Simply put, area farmer Tim Little said it’s a way to improve soil health.
Little is one of 15 farmers from the region who has partnered with the Cannon River Watershed Partnership (CRWP) on experimenting with cover crops this winter.
“One of the ways you can improve soil health is to keep something growing on it for as long as possible,” he said.
Cover crops are planted between cash crop seasons to keep living cover on the landscape. Little previously experimented with cover crops two years ago on a smaller plot of land he owns outside of Dundas.
As part of the project with the CRWP, he is now working with the cover cops on the land he rents 10 miles north of Faribault.
“We planted the cover crop seed in early September in standing corn,” he said.
Little said the seeds get established, and after harvesting the corn, the cover crops then will receive more sunlight and will begin to take off.
Three months into the project, Little said he is uncertain as to how things are going.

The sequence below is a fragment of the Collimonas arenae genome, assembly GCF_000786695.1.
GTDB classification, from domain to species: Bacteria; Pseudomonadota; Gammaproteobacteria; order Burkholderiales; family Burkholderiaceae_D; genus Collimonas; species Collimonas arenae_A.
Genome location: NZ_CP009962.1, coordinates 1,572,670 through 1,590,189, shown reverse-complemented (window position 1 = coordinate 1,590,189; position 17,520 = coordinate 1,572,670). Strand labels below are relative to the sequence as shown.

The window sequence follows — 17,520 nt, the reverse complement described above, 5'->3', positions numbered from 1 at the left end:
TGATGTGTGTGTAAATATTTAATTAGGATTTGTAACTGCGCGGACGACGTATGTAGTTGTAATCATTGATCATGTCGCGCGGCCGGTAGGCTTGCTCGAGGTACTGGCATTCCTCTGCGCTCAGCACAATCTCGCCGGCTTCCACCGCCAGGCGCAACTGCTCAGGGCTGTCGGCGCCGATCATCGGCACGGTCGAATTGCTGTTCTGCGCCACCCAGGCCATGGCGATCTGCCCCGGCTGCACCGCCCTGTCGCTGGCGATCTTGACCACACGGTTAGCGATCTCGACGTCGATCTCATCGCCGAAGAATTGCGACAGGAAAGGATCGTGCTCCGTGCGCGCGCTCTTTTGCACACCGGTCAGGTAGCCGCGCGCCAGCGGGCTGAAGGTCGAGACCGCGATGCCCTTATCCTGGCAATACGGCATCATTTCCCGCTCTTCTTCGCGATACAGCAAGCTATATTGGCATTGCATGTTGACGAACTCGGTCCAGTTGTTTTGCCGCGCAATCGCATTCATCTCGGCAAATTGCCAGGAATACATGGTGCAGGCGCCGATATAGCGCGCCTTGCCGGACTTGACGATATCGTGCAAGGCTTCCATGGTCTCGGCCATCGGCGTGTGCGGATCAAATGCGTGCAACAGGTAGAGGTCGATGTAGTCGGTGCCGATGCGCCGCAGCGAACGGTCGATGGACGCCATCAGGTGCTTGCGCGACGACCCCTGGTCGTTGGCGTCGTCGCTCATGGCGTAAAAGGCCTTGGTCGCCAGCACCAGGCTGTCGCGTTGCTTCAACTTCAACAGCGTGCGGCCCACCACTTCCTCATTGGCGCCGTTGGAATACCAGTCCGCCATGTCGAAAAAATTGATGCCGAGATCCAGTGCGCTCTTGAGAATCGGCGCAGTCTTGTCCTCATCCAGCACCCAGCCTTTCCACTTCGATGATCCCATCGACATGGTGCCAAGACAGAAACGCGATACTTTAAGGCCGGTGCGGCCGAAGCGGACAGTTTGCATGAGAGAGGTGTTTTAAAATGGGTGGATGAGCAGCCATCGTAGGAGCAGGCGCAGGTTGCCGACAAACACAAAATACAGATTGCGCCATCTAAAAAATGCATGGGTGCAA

“I believe this year was the perfect year to do it because of the moisture levels we had,” he said.
Little said he is hopeful he will see improvement of the cover crops — radishes, rye grass and clover — in the spring.
He believes a project such as this will help with soil structure and erosion, and he sees it as a step in the direction of a more conservationist approach to farming.
“We can’t keep farming like our dads did,” he said.
CRWP program manager Aaron Wills said this is the first year for the cover crop initiative.
“The reason we did it stems from last year when we spent a lot of time sitting down and meeting with farmers,” he said. “We talked about the range of possible management practices that could be beneficial for water quality — cover crops was the one they were most interested in.”
Wills said CRWP is currently tracking the data with each of the cover crop projects so they can measure the results.
“Each farmer did it differently, planted at different times or used a different method,” he said. “It’s an experiment for both the farmers and for us.”
Wills indicated that no matter what the results, CRWP plans on implementing the program again in 2016.